The last part of the book, and probably the most important, is what we can do to make a difference. Diamond writes: “It should also be understood that bottom-up and top-down approaches can coexist within a large-scale society that is organized as a pyramidal hierarchy of units. For example, in the United States and other democracies we have bottom-up management by local neighborhood and citizens’ groups coexisting with top-down management by many levels of government (city, county, state, and national).”

He goes on: “Leaders who don’t just react passively, who have the courage to anticipate crises or to act early, and who make strong insightful decisions of top-down management really can make a huge difference to their societies. So can similarly courageous, active citizens practicing bottom-up management. The Tokugawa shoguns, and my Montana landowner friends committed to the Teller Wildlife Refuge, exemplify the best of each type of management, in pursuit of their own long-term goals and of the interests of many others.”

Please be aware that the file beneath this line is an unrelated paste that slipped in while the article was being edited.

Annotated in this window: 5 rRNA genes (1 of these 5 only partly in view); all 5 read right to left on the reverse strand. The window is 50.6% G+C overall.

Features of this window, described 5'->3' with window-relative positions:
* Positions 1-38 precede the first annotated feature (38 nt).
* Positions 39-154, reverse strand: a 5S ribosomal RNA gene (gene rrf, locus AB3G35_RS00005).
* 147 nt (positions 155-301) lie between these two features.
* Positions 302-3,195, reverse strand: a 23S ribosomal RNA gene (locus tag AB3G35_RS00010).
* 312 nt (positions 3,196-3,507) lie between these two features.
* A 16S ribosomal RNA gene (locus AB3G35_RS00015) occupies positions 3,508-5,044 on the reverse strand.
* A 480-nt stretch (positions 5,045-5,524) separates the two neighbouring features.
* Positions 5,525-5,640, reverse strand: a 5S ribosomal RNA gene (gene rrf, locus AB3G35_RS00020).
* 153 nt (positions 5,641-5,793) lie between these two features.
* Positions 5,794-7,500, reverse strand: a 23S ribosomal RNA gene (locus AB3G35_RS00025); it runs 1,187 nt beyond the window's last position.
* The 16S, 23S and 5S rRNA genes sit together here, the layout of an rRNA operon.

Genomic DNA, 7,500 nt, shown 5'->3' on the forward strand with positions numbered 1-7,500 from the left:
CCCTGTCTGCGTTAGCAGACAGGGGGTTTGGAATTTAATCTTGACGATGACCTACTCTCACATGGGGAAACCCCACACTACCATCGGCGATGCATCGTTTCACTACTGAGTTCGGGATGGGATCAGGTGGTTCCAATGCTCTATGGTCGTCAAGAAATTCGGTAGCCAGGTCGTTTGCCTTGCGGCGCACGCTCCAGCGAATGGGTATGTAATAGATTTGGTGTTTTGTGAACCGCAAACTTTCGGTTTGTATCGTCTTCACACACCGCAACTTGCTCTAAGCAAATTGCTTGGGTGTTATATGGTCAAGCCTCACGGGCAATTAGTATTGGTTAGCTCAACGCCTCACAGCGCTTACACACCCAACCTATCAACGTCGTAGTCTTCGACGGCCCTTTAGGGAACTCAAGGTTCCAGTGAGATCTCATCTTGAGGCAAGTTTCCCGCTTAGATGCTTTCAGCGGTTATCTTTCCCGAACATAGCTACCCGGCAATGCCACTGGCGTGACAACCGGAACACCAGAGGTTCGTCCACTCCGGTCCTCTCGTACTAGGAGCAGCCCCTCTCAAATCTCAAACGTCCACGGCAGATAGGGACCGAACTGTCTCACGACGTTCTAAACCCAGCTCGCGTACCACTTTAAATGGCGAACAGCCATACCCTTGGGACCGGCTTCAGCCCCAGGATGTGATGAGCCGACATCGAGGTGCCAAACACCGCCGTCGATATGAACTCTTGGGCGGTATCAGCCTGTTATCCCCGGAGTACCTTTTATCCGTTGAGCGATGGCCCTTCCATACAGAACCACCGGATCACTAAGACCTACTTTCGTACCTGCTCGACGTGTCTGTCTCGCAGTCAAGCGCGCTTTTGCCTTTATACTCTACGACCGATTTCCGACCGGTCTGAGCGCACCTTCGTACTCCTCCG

About business, he has this to say: “When government regulation is effective, and when the public is environmentally aware, environmentally clean big businesses may outcompete dirty ones, but the reverse is likely to be true if government regulation is ineffective and if the public doesn’t care. It is easy and cheap for the rest of us to blame a business for helping itself by hurting other people. But that blaming alone is unlikely to produce change. It ignores the fact that businesses are not non-profit charities but profit-making companies, and that publicly owned companies with shareholders are under obligation to those shareholders to maximize profits, provided that they do so by legal means. Our laws make a company’s directors legally liable for something termed “breach of fiduciary responsibility” if they knowingly manage a company in a way that reduces profits. The car manufacturer Henry Ford was in fact successfully sued by stockholders in 1919 for raising the minimum wage of his workers to $5 per day: the courts declared that, while Ford’s humanitarian sentiments about his employees were nice, his business existed to make profits for its stockholders. Our blaming of businesses also ignores the ultimate responsibility of the public for creating the conditions that let a business profit through hurting the public: e.g., for not requiring mining companies to clean up, or for continuing to buy wood products from non-sustainable logging operations. In the long run, it is the public, either directly or through its politicians, that has the power to make destructive environmental policies unprofitable and illegal, and to make sustainable environmental policies profitable. The public can do that by suing businesses for harming them, as happened after the Exxon Valdez, Piper Alpha, and Bhopal disasters; by preferring to buy sustainably harvested products, a preference that caught the attention of Home Depot and Unilever; by making employees of companies with poor track records feel ashamed of their company and complain to their own management; by preferring their governments to award valuable contracts to businesses with a good environmental track record, as the Norwegian government did to Chevron; and by pressing their governments to pass and enforce laws and regulations requiring good environmental practices, such as the U.S. government’s new regulations for the coal industry in the 1970s and 1980s. In turn, big businesses can exert powerful pressure on their suppliers that might ignore public or government pressure.”